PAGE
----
Absorption Problem

 absorption problem: The absorption problem is summarized by the equation:[G–T] = [S–I] + [M–X]. Thus, any federal government budget deficit (G-T) must be offset by an excess of private saving over private investment (S–I) or by an excess of imports over exports (M–X). This equation is a simplification and rearrangement of an accounting identity for Aggregate Expenditures: Y = C + I + G + (X–M) = C + S + T. If the economy is at its productive capacity, then unless a federal deficit is funded by foreigners (M–X), private investment may be “crowded out” because G–T will equal S–I. Open the file fiscal policy and the great depression for a discussion of an exception to the crowding-out hypothesis. See also aggregate expenditures and crowding in. crowding-out hypothesis: The crowding-out hypothesis is the idea that increases in federal spending inevitably cause reductions in private consumption or investment. For example, increases in government borrowing to cover a budget deficit may increase interest rates, reducing investment. The absorption problem is a generalization of the crowding out hypothesis, and summarizes how crowding out may cross international borders. The crowding-out hypothesis assumes that the economy is initially at a full employment level of output. See also crowding-in. twin deficits problem: The twin deficits problem is the theory that a national government’s budget deficits (G-T) tend to be offset by balance of trade deficits (M-X), so that e.g., foreigners acquire assets in the United States when our federal government runs a deficit. In the absence of foreign funding of our deficit, if the economy is at full employment levels of output, the budget deficit will “crowd out” private investment (S-I).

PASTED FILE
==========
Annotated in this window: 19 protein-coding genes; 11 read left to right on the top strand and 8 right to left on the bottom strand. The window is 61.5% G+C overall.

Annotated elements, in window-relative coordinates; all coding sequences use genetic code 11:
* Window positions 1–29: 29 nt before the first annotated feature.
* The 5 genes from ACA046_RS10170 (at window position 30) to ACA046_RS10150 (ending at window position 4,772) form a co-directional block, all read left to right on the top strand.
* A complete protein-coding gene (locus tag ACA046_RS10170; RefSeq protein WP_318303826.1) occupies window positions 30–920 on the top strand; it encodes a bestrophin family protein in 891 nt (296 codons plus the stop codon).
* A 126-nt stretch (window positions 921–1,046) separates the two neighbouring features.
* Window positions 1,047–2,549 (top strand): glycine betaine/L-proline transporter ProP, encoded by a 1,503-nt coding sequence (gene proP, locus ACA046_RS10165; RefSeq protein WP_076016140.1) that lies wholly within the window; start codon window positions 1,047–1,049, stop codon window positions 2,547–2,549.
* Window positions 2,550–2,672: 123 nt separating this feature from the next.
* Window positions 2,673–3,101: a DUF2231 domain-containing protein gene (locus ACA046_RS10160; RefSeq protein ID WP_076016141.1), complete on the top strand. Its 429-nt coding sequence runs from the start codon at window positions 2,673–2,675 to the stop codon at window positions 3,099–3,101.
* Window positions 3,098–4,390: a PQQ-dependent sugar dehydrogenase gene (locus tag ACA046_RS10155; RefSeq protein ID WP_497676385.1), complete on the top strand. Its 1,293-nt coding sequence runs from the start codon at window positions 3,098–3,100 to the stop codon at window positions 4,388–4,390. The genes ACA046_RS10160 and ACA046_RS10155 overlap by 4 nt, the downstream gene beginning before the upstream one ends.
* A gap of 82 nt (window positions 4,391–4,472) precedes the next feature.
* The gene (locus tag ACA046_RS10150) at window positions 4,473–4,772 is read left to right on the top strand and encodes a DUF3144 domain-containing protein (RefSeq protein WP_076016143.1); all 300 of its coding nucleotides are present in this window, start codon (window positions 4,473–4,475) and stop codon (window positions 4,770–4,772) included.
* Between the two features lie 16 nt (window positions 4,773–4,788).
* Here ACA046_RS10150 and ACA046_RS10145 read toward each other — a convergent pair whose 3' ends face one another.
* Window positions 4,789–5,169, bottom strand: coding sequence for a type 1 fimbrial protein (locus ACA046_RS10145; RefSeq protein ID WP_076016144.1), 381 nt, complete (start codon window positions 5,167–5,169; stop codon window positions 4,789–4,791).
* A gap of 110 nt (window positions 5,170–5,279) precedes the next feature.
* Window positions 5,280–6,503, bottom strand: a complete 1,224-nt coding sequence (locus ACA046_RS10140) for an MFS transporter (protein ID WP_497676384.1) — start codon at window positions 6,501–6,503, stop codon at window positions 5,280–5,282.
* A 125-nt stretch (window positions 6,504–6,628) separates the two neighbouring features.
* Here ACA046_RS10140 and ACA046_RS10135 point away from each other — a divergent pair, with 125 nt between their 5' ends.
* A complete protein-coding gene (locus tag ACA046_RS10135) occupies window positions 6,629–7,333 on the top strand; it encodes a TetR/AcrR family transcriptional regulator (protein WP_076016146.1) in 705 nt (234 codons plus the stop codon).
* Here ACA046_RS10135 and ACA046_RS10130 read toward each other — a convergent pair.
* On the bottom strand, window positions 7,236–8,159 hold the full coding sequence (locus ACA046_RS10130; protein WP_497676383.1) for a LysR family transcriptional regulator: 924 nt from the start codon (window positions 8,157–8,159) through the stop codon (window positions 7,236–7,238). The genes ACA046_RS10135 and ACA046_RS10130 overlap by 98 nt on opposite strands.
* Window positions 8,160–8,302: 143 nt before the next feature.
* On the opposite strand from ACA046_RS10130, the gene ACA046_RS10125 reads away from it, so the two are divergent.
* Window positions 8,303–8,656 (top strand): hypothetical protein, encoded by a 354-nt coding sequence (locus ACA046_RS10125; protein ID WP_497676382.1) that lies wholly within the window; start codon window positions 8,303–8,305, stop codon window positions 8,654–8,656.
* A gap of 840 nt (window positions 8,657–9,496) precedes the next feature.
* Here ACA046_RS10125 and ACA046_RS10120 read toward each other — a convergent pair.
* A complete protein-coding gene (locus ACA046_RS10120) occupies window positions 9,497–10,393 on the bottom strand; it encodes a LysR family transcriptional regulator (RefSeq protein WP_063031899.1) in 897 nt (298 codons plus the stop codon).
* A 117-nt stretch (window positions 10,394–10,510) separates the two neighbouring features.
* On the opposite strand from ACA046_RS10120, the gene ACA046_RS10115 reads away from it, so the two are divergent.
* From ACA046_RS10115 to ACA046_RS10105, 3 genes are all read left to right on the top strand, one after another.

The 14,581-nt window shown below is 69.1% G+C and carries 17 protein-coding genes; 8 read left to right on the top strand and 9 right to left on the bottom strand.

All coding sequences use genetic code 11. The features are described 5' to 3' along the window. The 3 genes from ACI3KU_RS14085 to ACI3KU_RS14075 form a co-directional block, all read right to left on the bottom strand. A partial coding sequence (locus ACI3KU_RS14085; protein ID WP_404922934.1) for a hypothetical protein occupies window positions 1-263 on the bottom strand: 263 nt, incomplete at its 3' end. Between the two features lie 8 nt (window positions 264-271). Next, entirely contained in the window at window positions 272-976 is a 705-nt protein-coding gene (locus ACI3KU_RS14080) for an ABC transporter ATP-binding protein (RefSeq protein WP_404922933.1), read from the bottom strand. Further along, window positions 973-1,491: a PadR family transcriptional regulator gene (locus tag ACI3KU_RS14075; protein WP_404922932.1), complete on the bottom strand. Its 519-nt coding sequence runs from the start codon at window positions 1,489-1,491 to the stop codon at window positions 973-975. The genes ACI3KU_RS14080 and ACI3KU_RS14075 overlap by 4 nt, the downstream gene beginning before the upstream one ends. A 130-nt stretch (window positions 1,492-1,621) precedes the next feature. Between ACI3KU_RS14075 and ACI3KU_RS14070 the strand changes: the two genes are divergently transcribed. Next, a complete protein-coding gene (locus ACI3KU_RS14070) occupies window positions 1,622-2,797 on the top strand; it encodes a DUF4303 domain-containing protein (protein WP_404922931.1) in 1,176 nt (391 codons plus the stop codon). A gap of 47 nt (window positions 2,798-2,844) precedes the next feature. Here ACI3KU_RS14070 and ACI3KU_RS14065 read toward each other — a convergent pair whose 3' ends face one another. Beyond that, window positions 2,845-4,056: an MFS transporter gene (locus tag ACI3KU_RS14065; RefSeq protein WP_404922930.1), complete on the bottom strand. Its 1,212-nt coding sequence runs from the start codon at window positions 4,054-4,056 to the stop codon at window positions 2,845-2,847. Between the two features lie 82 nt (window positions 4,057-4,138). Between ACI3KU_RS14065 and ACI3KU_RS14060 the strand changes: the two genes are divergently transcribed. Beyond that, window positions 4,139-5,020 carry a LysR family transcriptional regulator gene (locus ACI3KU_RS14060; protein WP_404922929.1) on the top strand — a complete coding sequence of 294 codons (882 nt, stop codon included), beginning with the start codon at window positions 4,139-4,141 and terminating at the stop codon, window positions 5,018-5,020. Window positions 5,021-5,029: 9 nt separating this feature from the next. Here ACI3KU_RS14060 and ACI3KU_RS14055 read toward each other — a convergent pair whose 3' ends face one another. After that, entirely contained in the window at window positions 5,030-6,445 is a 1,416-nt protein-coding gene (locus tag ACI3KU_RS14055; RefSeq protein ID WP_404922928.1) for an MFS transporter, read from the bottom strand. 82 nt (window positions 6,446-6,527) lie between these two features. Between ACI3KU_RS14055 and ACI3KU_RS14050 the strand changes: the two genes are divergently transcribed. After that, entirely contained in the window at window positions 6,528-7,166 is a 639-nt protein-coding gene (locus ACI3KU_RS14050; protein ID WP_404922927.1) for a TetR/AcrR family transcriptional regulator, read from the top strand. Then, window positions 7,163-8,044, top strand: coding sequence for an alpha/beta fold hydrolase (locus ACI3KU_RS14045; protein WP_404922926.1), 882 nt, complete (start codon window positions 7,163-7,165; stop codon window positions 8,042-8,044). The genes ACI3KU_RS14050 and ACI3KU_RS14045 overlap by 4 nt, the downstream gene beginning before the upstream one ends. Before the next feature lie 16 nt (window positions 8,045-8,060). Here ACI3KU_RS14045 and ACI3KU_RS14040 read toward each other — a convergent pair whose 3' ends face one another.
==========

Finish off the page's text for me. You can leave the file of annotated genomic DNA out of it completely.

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Deriving the Absorption Equation:

National income accounting reveals that Gross Domestic Product (GDP) is the sum of consumption (C), investment (I), government spending (G) and net exports (X—M). Alternatively, GDP is the sum of consumption and saving (S) and taxes (T). Thus:

GDP = C+I+G+(X—M) = C+S+T

Therefore

I+G +(X—M) = S+T

Rearranging terms yields the Absorption Equation

 G — T      = S — I            + M — X Government can be funded through taxes  ……   OR by borrowing from domestic savers…   OR by using the savings of foreigners.

If the federal government borrows from savers when the economy is at or near full employment, then there will be either (1) “crowding out” of domestic investment, or (2) transfers to foreigners of ownership in American assets – land, capital, or corporations. During the 1980s, record government budget deficits under President Reagan drove the U.S. from being the world’s largest creditor nation (foreigners owed us) to being the world’s largest debtor nation (we owed them.).  Much of this relative indebtedness to foreign interests was eliminated by the smaller deficits and eventual budget surpluses during 1993-2000. Unfortunately, our current twin deficits, fueled by the budget deficits of 2001-2005 [and forecast to continue indefinitely] have reestablished the United States as the all time and uncontested champion of debtor nations.

Do deficits always crowd-out” investment?

Suppose, as was true in the United States at the beginning of World War II, that a nation is significantly underemployed when the central government runs a deficit. In such cases, it is possible for gross domestic product to grow so rapidly that budget deficits neither “crowd-out” investment nor cause positive inflows of foreign saving because C and I and G and S and T may all grow. Open the file fiscal policy and the great depression for a discussion of this exception to the crowding-out hypothesis. See also aggregate expenditures and crowding in.

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